Charlottesville, Virginia, August 17, 1861

I have been in my room the whole evening, my dear Elodie, lounging in the bed and reading the conclusion of the “Woman in White.” I have been in low spirits and still feeling weak and out-of-sorts, have been endeavoring to look forward to our meeting at the end of eight months. Near four have elapsed since our engagement and near the same period of our enlistment has also passed. I have only twice as long to remain, but those months may end without uniting us. But I will remember your injunction to do my duty, let what may come.

I went out this morning to see Mrs. Hallback, the mother of an old friend of mine, Miss Anna, who for several years was a governess in Mr. Matthews family. The old lady was glad to see me and made me drink a glass of cordial. She has several nice daughters, but my friend Miss A. is in Georgia. The children at the Matthews are very warmly attached to her, and we all grieved when she left.

I have been visited also by some of Mr. Matthews friends here and will go to see them before returning.

I have been in my room during most of the time and have even felt too weak to write you a letter, my own loved and darling Elodie, but this evening I must make the effort for I love you more than all this world can give and desire to give you the poor satisfaction of hearing from me. I think I could undergo as much trouble for you sake as did Walter Hartright for Laura Fairlie. Tell Mrs. White that it is the most mysterious story I ever read, but why should I digress from speaking love to you even to express an opinion. I hope, my dearest, that in twelve months from today you will be Mrs. D. and that I will be near you to receive your kind nursing should I be sick. If such a happiness is in the future, the few months now intervening will soon pass away. I hope you will not follow Dr. Rodman’s advice to postpone your marriage until the end of the war for it may last ten years and think how old and ugly I will then have become. I am determined to retire at the end of one year and let some others take my place. I do not believe I was intended for a soldier—at any rate, I am not so fond of its inconveniences as to adopt it as my calling. A lady of your [] nature will no doubt be surprised at such an admission from her knight errant. These are my present feelings when suffering from depression and sickness and are no doubt common to all men. You know we all have our weaknesses and our weak moments.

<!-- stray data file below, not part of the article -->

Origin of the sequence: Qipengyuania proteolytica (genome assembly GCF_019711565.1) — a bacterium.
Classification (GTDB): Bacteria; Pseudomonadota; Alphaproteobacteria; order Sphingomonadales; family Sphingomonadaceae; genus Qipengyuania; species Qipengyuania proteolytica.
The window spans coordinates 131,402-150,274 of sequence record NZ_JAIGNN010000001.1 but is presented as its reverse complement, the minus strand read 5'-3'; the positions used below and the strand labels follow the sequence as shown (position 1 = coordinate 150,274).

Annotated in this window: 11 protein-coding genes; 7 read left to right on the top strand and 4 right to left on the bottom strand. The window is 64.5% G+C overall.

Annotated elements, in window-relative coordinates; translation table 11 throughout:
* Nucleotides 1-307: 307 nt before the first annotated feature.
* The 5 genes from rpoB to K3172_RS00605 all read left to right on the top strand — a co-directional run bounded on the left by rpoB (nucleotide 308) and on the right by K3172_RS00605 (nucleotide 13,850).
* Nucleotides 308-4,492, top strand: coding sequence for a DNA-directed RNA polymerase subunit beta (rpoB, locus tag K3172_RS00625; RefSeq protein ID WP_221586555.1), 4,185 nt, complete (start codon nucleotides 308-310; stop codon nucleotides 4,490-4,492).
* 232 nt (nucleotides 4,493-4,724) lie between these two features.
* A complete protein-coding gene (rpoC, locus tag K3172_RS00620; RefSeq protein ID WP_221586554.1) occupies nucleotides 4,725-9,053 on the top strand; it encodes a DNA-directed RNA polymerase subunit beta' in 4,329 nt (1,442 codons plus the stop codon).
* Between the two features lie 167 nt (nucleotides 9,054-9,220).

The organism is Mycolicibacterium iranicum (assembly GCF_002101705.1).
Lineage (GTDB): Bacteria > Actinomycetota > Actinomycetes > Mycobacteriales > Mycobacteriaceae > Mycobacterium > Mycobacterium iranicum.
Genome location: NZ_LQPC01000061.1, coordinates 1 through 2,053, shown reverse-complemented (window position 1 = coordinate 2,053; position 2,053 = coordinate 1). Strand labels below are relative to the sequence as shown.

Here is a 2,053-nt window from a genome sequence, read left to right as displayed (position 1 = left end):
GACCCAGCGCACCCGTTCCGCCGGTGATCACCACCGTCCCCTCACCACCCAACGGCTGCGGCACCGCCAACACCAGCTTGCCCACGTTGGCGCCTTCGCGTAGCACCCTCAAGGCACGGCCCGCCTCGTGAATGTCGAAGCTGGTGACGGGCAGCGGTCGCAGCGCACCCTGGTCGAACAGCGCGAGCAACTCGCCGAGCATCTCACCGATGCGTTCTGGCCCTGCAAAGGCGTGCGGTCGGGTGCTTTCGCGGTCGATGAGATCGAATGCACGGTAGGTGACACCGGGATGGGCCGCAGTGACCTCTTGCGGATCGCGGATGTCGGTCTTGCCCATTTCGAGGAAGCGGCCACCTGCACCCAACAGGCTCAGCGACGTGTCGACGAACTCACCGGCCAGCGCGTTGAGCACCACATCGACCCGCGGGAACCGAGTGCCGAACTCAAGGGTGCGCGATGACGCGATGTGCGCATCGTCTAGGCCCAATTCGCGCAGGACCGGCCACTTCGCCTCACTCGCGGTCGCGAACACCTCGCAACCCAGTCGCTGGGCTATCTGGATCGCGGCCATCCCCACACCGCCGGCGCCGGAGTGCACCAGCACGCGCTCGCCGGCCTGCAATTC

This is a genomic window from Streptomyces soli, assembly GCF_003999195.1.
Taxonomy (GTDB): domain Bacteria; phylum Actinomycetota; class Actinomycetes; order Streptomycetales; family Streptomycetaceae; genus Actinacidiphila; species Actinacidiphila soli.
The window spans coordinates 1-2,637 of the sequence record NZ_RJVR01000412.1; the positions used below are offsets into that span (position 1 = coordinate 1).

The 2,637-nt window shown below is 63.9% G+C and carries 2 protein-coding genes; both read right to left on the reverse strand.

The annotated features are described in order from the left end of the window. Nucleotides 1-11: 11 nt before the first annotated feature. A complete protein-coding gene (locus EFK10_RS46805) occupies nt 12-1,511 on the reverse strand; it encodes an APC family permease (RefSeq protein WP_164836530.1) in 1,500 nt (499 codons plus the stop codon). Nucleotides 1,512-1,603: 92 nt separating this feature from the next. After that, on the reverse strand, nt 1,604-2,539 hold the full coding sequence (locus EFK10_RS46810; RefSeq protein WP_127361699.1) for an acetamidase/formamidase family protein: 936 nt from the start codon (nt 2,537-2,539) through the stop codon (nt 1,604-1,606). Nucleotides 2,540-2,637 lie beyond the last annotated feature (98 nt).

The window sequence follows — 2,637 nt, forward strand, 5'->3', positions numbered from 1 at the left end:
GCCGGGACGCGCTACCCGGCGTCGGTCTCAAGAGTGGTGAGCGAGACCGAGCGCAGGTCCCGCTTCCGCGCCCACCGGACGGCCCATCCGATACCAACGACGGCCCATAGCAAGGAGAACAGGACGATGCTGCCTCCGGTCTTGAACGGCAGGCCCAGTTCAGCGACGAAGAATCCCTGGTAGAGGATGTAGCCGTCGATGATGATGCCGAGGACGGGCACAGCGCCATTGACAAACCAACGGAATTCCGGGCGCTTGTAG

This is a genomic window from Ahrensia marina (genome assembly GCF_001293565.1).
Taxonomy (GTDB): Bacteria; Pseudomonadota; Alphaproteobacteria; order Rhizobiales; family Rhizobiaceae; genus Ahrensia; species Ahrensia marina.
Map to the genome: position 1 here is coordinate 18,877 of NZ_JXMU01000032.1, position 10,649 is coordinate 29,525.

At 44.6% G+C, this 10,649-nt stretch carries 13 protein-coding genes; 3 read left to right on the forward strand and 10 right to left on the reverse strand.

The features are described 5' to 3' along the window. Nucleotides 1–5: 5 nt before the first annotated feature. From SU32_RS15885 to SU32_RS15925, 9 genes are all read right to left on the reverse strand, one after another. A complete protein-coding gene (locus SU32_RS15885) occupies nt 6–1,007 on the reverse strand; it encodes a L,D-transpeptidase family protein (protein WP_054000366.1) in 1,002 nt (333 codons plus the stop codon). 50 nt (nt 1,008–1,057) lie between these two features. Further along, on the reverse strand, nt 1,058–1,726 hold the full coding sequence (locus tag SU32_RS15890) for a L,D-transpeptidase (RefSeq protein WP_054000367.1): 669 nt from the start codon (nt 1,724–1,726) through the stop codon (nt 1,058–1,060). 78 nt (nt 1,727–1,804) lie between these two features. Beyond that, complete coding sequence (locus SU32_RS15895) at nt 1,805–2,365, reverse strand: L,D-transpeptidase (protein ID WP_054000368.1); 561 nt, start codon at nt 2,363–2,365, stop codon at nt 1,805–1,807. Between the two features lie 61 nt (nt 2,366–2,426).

But to a subject of more interest: I have told Maj. Haden of our engagement. He is not at all displeased and speaks of you as a lady of character and decision tho’ I believe he is unacquainted with you.

I would give a great deal to have it in my power to visit you in December, but I will hardly be able to get a furlough except under most favorable circumstances. I think, however, that our troops will go south in the winter, and in that event if we go to [] or Pensacola you can make up a party to visit the regiment as you did at [] last winter.

We hear of a great victory in [] today and of one at Leesburg in Va. I place more confidence in the former than in the latter. Gen. Lyon was one of our bitterest foes and most ruthless soldier.

I can form no idea of our next movement, unless it be on Washington City. If so you must expect another hard battle. I think we will be able to take the place by a coup de main with little loss, but our leaders may decide upon a fight over it.

At this point I must close this evening and finish in the morning Goodnight. May god remember you always, my dear Elodie.

I am up, feeling better this morning, my dear Elodie, and would have gone back to Manassas but for the badness of the weather. It has been raining all morning.

You tell that I live in the future. I know that I do to a certain extent. It is so much pleasanter to look to the time when you will be mine than it is to be situated as I now am that I cannot avoid it. But the present has its grave duties and the future can only be made happy by their performance. With this view--it is the only right view—we should always endeavor to discharge our duties faithfully. So far God has blessed me, and I place entire confidence in his mercy.

Grey Haden is here with typhoid fever but I hope will do well. He has several kind ladies to nurse him. You have no idea how kind the ladies of this place, and indeed of the whole country, have been toward our sick and wounded soldiers. “Oh woman, in an hour of care, uncertain every chance to please, but when pain and anguish wring the brow, a ministering angel thou.”

I would give so much to be near you, to have the wealth of your sympathy, to see your liquid eyes bending over one you love, and to hear the rich tones of that voice, discoursing encouragement and consolation. It will be mine one of these days, and then, dear Elodie, we will make up for these trials and sufferings. I hope to hear from you upon my return to Manassas and will write you regularly there. We will be kept very busy, however, by our new Col. Allston of So. Ca.

And now goodbye, my loved and darling Elodie. May God preserve and keep you always is my prayer.

Sincerely and affectionately yours,

N.H.R. Dawson

August 17, 1861


4th Alabama Infantry
Residence (County): 
Dallas County, AL


Residence (County): 
Dallas County, AL


From State: 
From Municipality: 
From County: 


To State: 
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